Considering the possible consequences that this period of social isolation may have on the levels of stress and anxiety, the WHO emitted a set of deliberations to minimize its effects. Among other measures, the need to restrict the time spent watching COVID-19 news and to seek reliable information in official media was highlighted, along with the need to maintain family routines and to seek a healthy lifestyle, namely through regular physical activity, healthy eating and regular sleep routines [11]. The practice of physical activity has a fundamental role, particularly considering that changes in daily routines may lead to an increase in sedentary behaviors and contribute to higher anxiety levels [12]. In fact, physical activity not only has unquestionable benefits for physical health, but it is also associated with a reduction in anxiety levels [13,14], even when there is a replacement of outdoor activities with home-based activities [15]. After the President of the Republic decreed the state of emergency, the government dictated a set of mandatory rules. It was possible, in Portugal during this time, to make short trips with the purpose to practice physical activities. However, the exercise of collective physical activities was prohibited, and gyms and sports clubs were closed.
Although previous studies [16,17] have demonstrated the impact of physical isolation on people’s physical and mental health, this pandemic and its consequences are very recent. Moreover, it would be of the utmost importance to understand the role of gender, especially considering that policy responses had not yet addressed the gendered impacts of disease outbreaks [18]. Furthermore, along with gender differences, research should also consider the specificities of age differences, especially considering that COVID-19 has a different impact on different age-groups [19]. Thus, we intended to explore the role of gender and age in lifestyle habits, physical activity, anxiety and basic psychological needs. To the best of our knowledge, there is as of yet no published paper characterizing these variables in the Portuguese population. Bearing in mind the concerns of a multitude of health entities worldwide, and the fact that new waves of the virus are expected, it is extremely important to understand people’s life habits during this period. The aim of this study was twofold: (1) to better understand the lifestyle habits of the Portuguese adult population during the COVID-19 pandemic, namely regarding sleeping habits, eating habits and physical activity habits; and (2) to explore the anxiety levels and the satisfaction of basic psychological needs during the COVID-19 pandemic in Portuguese adults. Moreover, we consider it essential to study variables such as the anxiety levels and the satisfaction of basic psychological needs. Our goal is to be able to contribute, with our results, to helping future interventions to be more targeted, so as to generate important trails that will help identify possible fragile groups (e.g., identification of age groups that need more attention during future waves).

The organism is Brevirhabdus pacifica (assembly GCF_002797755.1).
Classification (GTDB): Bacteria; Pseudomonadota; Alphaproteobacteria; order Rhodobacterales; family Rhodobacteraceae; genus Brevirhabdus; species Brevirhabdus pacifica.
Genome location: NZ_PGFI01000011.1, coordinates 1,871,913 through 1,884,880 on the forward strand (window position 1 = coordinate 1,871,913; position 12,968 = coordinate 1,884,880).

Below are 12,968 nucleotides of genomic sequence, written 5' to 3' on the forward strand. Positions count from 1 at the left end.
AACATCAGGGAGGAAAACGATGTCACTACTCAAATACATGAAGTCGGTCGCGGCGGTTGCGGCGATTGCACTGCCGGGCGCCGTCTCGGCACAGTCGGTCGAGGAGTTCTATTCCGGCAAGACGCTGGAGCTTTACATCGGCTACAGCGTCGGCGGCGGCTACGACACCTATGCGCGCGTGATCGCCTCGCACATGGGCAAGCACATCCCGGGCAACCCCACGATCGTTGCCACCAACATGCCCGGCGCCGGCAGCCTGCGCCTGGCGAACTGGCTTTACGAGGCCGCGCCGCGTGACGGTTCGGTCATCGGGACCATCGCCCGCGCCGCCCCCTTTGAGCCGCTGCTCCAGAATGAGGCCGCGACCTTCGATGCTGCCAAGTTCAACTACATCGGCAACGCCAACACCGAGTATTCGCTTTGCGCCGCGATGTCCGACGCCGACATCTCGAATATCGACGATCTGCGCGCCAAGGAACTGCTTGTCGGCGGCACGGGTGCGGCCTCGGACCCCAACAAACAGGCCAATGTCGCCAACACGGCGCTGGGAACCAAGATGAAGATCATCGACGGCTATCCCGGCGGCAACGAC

2. Materials and Methods

2.1. Study Design and Procedures

This cross-sectional study was conducted in the period between 1–15 April, during which a state of emergency was decreed by the Portuguese president. This survey involving community adults included a number of self-reported domains of an individual’s behavior and feelings towards the confinement period of COVID-19.
A Google form was used as the survey platform for electronic distribution, while social media and newspapers were used to advertize and recruit possible volunteers. The volunteers received no compensation for their participation. Each questionnaire assessed four domains: sociodemographic data, physical activity levels, anxiety-state and anxiety-trait levels, and basic psychological needs satisfaction measurements. The survey with sociodemographic questions was specifically developed for this purpose and reviewed by four experts in exercise and psychology. The other assessment domains comprised validated instruments for the Portuguese population. Respondents took an average time of 14 min to complete the survey. Procedures followed standards for research in sports medicine and were performed according to the Declaration of Helsinki.

2.2. Participants

Subjects were recruited by convenience sample method by assembling a group of individuals who volunteered to participate and were only eligible if they were aged over 18 years old and had the Portuguese nationality. The sample was composed of a total of 1404 respondents (36.4 ± 11.7 years of age), ranging from 18 to 89 years of age, of which 977 (69.6%) were women (35.7 ± 11.6 years old), 426 (30.3%) were men (38.1 ± 11.6 years old) and only one respondent preferred not to specify (35.0 years old; 0.1%). Respondents were fully informed regarding the nature of the study, the procedures for data recording and the voluntary nature of their participation. They were also informed that they could withdraw from the study at any time. Subjects provided their consent before the survey’s completion, and anonymity was guaranteed.